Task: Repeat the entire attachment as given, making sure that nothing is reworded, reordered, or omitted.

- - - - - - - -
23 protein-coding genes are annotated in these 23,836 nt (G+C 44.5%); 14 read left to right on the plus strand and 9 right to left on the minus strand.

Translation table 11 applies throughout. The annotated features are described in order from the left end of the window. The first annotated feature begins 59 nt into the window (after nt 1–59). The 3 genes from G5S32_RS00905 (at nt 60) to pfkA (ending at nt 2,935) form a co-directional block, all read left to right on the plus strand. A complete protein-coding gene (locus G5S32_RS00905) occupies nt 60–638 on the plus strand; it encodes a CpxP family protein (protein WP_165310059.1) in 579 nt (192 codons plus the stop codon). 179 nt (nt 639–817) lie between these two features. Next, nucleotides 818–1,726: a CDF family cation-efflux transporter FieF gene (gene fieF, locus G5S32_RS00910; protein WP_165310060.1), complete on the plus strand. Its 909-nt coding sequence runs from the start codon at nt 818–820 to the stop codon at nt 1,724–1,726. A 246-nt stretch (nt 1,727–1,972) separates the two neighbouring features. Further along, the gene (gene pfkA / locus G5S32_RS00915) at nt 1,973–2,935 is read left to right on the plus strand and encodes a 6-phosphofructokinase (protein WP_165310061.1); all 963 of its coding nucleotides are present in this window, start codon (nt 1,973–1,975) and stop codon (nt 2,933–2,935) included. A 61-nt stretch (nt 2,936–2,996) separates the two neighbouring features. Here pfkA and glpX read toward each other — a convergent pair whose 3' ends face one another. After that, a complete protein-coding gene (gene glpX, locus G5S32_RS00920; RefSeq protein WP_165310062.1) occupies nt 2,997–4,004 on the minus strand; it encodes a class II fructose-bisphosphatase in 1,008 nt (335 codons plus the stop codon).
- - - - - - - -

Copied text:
23 protein-coding genes are annotated in these 23,836 nt (G+C 44.5%); 14 read left to right on the plus strand and 9 right to left on the minus strand.

Translation table 11 applies throughout. The annotated features are described in order from the left end of the window. The first annotated feature begins 59 nt into the window (after nt 1–59). The 3 genes from G5S32_RS00905 (at nt 60) to pfkA (ending at nt 2,935) form a co-directional block, all read left to right on the plus strand. A complete protein-coding gene (locus G5S32_RS00905) occupies nt 60–638 on the plus strand; it encodes a CpxP family protein (protein WP_165310059.1) in 579 nt (192 codons plus the stop codon). 179 nt (nt 639–817) lie between these two features. Next, nucleotides 818–1,726: a CDF family cation-efflux transporter FieF gene (gene fieF, locus G5S32_RS00910; protein WP_165310060.1), complete on the plus strand. Its 909-nt coding sequence runs from the start codon at nt 818–820 to the stop codon at nt 1,724–1,726. A 246-nt stretch (nt 1,727–1,972) separates the two neighbouring features. Further along, the gene (gene pfkA / locus G5S32_RS00915) at nt 1,973–2,935 is read left to right on the plus strand and encodes a 6-phosphofructokinase (protein WP_165310061.1); all 963 of its coding nucleotides are present in this window, start codon (nt 1,973–1,975) and stop codon (nt 2,933–2,935) included. A 61-nt stretch (nt 2,936–2,996) separates the two neighbouring features. Here pfkA and glpX read toward each other — a convergent pair whose 3' ends face one another. After that, a complete protein-coding gene (gene glpX, locus G5S32_RS00920; RefSeq protein WP_165310062.1) occupies nt 2,997–4,004 on the minus strand; it encodes a class II fructose-bisphosphatase in 1,008 nt (335 codons plus the stop codon).